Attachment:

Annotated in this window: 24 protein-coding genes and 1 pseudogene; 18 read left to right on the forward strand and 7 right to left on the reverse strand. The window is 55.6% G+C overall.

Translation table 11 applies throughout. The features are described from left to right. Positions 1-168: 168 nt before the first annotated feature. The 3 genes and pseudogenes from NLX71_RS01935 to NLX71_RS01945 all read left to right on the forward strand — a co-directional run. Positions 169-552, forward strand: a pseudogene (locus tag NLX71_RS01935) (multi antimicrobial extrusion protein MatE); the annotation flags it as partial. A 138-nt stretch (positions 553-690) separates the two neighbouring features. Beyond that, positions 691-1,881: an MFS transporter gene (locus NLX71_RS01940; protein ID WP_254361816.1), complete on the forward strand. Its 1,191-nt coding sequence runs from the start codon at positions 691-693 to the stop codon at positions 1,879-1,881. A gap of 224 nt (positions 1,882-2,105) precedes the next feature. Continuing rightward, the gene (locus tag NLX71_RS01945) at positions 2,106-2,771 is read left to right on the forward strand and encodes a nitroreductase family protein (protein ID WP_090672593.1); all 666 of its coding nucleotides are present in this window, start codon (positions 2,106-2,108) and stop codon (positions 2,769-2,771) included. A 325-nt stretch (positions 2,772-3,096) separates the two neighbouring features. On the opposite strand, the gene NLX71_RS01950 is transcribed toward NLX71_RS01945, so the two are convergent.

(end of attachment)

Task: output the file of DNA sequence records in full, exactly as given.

Annotated in this window: 24 protein-coding genes and 1 pseudogene; 18 read left to right on the forward strand and 7 right to left on the reverse strand. The window is 55.6% G+C overall.

Translation table 11 applies throughout. The features are described from left to right. Positions 1-168: 168 nt before the first annotated feature. The 3 genes and pseudogenes from NLX71_RS01935 to NLX71_RS01945 all read left to right on the forward strand — a co-directional run. Positions 169-552, forward strand: a pseudogene (locus tag NLX71_RS01935) (multi antimicrobial extrusion protein MatE); the annotation flags it as partial. A 138-nt stretch (positions 553-690) separates the two neighbouring features. Beyond that, positions 691-1,881: an MFS transporter gene (locus NLX71_RS01940; protein ID WP_254361816.1), complete on the forward strand. Its 1,191-nt coding sequence runs from the start codon at positions 691-693 to the stop codon at positions 1,879-1,881. A gap of 224 nt (positions 1,882-2,105) precedes the next feature. Continuing rightward, the gene (locus tag NLX71_RS01945) at positions 2,106-2,771 is read left to right on the forward strand and encodes a nitroreductase family protein (protein ID WP_090672593.1); all 666 of its coding nucleotides are present in this window, start codon (positions 2,106-2,108) and stop codon (positions 2,769-2,771) included. A 325-nt stretch (positions 2,772-3,096) separates the two neighbouring features. On the opposite strand, the gene NLX71_RS01950 is transcribed toward NLX71_RS01945, so the two are convergent.